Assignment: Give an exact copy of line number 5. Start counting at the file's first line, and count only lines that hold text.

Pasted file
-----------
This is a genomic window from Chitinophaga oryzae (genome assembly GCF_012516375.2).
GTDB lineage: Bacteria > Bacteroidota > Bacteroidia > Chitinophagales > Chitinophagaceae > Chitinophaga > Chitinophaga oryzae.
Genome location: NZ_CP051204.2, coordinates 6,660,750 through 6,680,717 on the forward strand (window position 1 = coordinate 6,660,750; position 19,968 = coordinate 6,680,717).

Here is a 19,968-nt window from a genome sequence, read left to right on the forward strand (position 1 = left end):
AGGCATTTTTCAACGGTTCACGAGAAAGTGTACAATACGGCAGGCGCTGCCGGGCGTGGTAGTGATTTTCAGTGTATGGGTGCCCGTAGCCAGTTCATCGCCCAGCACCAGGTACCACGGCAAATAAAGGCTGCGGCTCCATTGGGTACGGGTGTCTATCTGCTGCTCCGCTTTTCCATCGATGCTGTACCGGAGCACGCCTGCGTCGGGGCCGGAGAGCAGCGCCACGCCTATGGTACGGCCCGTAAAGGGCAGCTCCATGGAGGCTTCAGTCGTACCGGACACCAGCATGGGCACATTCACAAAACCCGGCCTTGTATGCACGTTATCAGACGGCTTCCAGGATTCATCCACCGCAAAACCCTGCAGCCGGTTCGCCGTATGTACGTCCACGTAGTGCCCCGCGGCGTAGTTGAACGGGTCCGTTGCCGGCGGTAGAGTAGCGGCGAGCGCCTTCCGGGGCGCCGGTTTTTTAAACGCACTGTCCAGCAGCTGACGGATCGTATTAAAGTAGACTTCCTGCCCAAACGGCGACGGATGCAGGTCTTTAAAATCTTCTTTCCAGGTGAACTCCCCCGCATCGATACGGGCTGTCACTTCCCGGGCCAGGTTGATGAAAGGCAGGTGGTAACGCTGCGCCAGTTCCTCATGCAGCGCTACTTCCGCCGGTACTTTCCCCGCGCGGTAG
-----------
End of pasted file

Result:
AGGCATTTTTCAACGGTTCACGAGAAAGTGTACAATACGGCAGGCGCTGCCGGGCGTGGTAGTGATTTTCAGTGTATGGGTGCCCGTAGCCAGTTCATCGCCCAGCACCAGGTACCACGGCAAATAAAGGCTGCGGCTCCATTGGGTACGGGTGTCTATCTGCTGCTCCGCTTTTCCATCGATGCTGTACCGGAGCACGCCTGCGTCGGGGCCGGAGAGCAGCGCCACGCCTATGGTACGGCCCGTAAAGGGCAGCTCCATGGAGGCTTCAGTCGTACCGGACACCAGCATGGGCACATTCACAAAACCCGGCCTTGTATGCACGTTATCAGACGGCTTCCAGGATTCATCCACCGCAAAACCCTGCAGCCGGTTCGCCGTATGTACGTCCACGTAGTGCCCCGCGGCGTAGTTGAACGGGTCCGTTGCCGGCGGTAGAGTAGCGGCGAGCGCCTTCCGGGGCGCCGGTTTTTTAAACGCACTGTCCAGCAGCTGACGGATCGTATTAAAGTAGACTTCCTGCCCAAACGGCGACGGATGCAGGTCTTTAAAATCTTCTTTCCAGGTGAACTCCCCCGCATCGATACGGGCTGTCACTTCCCGGGCCAGGTTGATGAAAGGCAGGTGGTAACGCTGCGCCAGTTCCTCATGCAGCGCTACTTCCGCCGGTACTTTCCCCGCGCGGTAG